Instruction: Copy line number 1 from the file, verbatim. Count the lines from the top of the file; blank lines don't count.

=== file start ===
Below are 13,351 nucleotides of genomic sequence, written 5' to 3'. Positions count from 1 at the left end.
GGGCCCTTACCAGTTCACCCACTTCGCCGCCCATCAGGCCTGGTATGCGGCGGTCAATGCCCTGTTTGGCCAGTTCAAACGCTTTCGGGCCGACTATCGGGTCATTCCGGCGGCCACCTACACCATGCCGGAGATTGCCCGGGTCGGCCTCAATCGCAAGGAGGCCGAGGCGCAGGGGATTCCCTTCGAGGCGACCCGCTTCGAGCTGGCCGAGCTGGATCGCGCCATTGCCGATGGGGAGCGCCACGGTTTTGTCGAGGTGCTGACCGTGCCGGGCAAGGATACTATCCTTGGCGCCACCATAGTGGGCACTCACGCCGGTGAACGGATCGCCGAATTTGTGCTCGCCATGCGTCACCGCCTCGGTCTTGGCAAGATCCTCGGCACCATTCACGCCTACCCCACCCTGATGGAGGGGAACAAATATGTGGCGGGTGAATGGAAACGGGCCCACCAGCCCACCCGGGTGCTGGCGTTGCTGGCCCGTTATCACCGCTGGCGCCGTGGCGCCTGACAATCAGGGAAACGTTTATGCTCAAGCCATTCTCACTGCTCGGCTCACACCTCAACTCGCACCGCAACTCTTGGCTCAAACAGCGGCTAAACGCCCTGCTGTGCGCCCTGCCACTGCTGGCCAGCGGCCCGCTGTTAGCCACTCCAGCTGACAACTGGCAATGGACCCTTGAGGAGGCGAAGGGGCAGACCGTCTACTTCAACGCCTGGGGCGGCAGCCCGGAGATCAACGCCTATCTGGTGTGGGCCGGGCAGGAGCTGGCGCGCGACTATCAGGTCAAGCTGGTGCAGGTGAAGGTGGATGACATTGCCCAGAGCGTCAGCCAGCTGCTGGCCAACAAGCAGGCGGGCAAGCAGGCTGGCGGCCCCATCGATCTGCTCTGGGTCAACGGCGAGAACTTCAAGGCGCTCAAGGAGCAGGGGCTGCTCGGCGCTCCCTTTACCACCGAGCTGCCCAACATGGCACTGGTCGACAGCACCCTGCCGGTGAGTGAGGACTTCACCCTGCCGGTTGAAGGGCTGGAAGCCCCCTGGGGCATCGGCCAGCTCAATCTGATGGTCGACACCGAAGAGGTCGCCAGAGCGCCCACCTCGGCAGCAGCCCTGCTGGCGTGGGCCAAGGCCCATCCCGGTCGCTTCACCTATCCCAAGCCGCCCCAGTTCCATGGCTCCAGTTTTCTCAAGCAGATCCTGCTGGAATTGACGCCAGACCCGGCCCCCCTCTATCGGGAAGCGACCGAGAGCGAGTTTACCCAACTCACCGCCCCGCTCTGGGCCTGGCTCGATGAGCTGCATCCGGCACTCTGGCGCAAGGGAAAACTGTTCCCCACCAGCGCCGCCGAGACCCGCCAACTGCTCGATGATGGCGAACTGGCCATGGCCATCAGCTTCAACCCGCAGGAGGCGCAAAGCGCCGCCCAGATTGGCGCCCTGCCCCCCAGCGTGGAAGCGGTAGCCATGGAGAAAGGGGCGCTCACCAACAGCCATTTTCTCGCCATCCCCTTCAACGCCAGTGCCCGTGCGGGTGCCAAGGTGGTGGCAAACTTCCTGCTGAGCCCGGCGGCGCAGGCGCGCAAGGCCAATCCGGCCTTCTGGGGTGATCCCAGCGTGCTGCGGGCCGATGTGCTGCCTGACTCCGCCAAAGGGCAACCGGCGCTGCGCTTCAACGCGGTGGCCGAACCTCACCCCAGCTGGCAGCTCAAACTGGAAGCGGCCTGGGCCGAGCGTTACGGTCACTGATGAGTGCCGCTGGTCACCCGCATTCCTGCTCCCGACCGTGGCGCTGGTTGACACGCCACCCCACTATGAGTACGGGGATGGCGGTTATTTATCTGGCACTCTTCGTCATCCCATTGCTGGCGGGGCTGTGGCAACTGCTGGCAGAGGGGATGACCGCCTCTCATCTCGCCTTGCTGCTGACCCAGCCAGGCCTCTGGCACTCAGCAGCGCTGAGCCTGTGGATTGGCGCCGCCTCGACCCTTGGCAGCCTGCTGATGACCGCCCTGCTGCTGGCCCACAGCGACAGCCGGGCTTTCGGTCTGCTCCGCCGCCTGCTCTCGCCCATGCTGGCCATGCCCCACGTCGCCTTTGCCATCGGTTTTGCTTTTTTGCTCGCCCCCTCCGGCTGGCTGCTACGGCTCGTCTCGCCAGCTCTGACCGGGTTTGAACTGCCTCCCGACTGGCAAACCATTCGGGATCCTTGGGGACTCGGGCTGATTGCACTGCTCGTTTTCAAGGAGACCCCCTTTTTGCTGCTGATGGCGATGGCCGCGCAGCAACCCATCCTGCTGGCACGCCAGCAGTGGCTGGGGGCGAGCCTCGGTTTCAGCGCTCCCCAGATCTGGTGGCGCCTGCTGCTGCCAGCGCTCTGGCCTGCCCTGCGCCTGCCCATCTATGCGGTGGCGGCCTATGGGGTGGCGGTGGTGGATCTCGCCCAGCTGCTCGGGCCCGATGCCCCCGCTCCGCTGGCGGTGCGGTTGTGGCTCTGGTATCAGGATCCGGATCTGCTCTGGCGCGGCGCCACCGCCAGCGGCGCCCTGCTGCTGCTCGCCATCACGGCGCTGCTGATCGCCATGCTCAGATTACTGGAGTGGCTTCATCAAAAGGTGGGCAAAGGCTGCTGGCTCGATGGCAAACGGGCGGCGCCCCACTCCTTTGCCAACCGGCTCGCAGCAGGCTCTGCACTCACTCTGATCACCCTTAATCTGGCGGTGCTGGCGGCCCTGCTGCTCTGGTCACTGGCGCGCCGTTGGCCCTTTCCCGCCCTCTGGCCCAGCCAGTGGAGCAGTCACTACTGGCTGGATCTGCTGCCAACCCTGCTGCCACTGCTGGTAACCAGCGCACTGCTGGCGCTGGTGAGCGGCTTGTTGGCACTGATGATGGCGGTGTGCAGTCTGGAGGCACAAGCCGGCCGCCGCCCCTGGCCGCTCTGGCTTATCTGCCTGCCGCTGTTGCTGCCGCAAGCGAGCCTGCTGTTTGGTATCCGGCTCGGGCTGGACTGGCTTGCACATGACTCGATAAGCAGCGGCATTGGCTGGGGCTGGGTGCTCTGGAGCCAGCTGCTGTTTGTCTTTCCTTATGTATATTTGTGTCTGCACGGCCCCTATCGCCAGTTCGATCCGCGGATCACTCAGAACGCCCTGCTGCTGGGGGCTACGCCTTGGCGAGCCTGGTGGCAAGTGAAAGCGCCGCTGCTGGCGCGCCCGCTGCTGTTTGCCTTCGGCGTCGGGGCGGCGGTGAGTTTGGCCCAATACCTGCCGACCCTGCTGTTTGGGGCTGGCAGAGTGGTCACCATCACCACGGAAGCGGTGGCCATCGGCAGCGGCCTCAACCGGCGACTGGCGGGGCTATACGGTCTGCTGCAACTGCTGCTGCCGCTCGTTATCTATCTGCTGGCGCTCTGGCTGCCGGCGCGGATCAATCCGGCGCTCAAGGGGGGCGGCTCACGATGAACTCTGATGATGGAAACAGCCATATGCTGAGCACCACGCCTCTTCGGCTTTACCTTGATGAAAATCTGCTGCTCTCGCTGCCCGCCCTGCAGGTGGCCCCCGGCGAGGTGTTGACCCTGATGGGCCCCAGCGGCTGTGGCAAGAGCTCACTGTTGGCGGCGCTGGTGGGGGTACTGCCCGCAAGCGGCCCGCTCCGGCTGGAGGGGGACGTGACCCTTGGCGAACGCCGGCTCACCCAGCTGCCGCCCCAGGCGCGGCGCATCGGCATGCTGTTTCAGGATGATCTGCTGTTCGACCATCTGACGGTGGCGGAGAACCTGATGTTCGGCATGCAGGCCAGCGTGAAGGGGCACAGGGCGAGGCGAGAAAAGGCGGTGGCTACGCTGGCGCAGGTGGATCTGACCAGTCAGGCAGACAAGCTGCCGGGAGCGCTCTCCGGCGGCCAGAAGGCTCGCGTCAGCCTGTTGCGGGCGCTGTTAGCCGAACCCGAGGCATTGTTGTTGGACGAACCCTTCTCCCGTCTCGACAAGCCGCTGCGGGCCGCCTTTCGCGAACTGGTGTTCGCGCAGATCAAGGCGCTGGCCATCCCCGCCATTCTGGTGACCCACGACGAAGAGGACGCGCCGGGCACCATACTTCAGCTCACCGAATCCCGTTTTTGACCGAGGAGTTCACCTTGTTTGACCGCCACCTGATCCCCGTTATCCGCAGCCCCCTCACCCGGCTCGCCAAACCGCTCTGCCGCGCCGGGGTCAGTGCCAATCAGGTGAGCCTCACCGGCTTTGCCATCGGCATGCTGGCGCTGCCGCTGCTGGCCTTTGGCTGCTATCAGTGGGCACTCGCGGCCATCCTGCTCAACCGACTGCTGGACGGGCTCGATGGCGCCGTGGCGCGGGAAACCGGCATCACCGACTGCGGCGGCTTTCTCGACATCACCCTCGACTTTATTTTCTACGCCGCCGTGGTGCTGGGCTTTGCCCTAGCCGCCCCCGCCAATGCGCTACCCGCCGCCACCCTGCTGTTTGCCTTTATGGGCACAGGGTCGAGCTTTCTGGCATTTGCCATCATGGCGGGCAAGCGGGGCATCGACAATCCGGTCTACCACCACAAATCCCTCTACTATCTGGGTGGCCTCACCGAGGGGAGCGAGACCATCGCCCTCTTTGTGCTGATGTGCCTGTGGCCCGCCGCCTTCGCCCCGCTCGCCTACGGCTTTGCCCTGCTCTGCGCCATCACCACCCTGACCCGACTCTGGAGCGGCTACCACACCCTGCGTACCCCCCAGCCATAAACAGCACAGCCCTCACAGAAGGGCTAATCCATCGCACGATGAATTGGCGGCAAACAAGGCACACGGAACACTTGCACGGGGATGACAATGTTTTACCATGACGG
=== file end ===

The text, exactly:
Below are 13,351 nucleotides of genomic sequence, written 5' to 3'. Positions count from 1 at the left end.